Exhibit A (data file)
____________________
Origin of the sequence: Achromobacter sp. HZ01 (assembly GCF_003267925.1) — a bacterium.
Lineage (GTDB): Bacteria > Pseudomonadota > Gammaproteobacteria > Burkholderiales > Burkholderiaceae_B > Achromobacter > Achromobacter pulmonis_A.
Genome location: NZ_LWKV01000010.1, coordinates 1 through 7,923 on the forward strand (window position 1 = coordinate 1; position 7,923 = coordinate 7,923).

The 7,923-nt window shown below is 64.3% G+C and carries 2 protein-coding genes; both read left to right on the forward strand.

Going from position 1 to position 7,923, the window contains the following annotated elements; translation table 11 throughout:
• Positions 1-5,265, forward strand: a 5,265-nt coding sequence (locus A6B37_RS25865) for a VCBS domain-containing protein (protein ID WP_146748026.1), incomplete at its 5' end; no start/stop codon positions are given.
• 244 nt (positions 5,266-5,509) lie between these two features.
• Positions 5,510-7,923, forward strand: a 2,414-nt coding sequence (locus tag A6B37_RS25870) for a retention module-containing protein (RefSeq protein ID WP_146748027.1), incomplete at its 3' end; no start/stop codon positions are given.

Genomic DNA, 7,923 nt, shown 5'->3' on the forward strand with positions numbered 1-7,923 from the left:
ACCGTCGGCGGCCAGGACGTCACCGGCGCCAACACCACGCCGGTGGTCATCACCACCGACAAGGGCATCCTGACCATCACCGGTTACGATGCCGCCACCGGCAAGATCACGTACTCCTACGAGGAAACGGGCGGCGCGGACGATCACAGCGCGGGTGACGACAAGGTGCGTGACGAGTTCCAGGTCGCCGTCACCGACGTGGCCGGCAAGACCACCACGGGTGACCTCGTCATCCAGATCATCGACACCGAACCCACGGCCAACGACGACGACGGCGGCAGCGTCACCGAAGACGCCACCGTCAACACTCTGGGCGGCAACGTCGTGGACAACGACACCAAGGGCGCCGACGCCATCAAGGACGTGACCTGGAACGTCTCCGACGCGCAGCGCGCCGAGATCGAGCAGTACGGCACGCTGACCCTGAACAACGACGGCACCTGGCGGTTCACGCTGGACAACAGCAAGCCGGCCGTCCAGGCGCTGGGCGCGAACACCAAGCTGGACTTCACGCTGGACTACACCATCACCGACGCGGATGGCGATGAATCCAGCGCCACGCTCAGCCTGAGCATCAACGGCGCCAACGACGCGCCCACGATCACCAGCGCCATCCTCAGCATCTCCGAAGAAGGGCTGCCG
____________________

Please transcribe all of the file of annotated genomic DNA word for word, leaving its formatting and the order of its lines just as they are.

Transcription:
Origin of the sequence: Achromobacter sp. HZ01 (assembly GCF_003267925.1) — a bacterium.
Lineage (GTDB): Bacteria > Pseudomonadota > Gammaproteobacteria > Burkholderiales > Burkholderiaceae_B > Achromobacter > Achromobacter pulmonis_A.
Genome location: NZ_LWKV01000010.1, coordinates 1 through 7,923 on the forward strand (window position 1 = coordinate 1; position 7,923 = coordinate 7,923).

The 7,923-nt window shown below is 64.3% G+C and carries 2 protein-coding genes; both read left to right on the forward strand.

Going from position 1 to position 7,923, the window contains the following annotated elements; translation table 11 throughout:
• Positions 1-5,265, forward strand: a 5,265-nt coding sequence (locus A6B37_RS25865) for a VCBS domain-containing protein (protein ID WP_146748026.1), incomplete at its 5' end; no start/stop codon positions are given.
• 244 nt (positions 5,266-5,509) lie between these two features.
• Positions 5,510-7,923, forward strand: a 2,414-nt coding sequence (locus tag A6B37_RS25870) for a retention module-containing protein (RefSeq protein ID WP_146748027.1), incomplete at its 3' end; no start/stop codon positions are given.

Genomic DNA, 7,923 nt, shown 5'->3' on the forward strand with positions numbered 1-7,923 from the left:
ACCGTCGGCGGCCAGGACGTCACCGGCGCCAACACCACGCCGGTGGTCATCACCACCGACAAGGGCATCCTGACCATCACCGGTTACGATGCCGCCACCGGCAAGATCACGTACTCCTACGAGGAAACGGGCGGCGCGGACGATCACAGCGCGGGTGACGACAAGGTGCGTGACGAGTTCCAGGTCGCCGTCACCGACGTGGCCGGCAAGACCACCACGGGTGACCTCGTCATCCAGATCATCGACACCGAACCCACGGCCAACGACGACGACGGCGGCAGCGTCACCGAAGACGCCACCGTCAACACTCTGGGCGGCAACGTCGTGGACAACGACACCAAGGGCGCCGACGCCATCAAGGACGTGACCTGGAACGTCTCCGACGCGCAGCGCGCCGAGATCGAGCAGTACGGCACGCTGACCCTGAACAACGACGGCACCTGGCGGTTCACGCTGGACAACAGCAAGCCGGCCGTCCAGGCGCTGGGCGCGAACACCAAGCTGGACTTCACGCTGGACTACACCATCACCGACGCGGATGGCGATGAATCCAGCGCCACGCTCAGCCTGAGCATCAACGGCGCCAACGACGCGCCCACGATCACCAGCGCCATCCTCAGCATCTCCGAAGAAGGGCTGCCG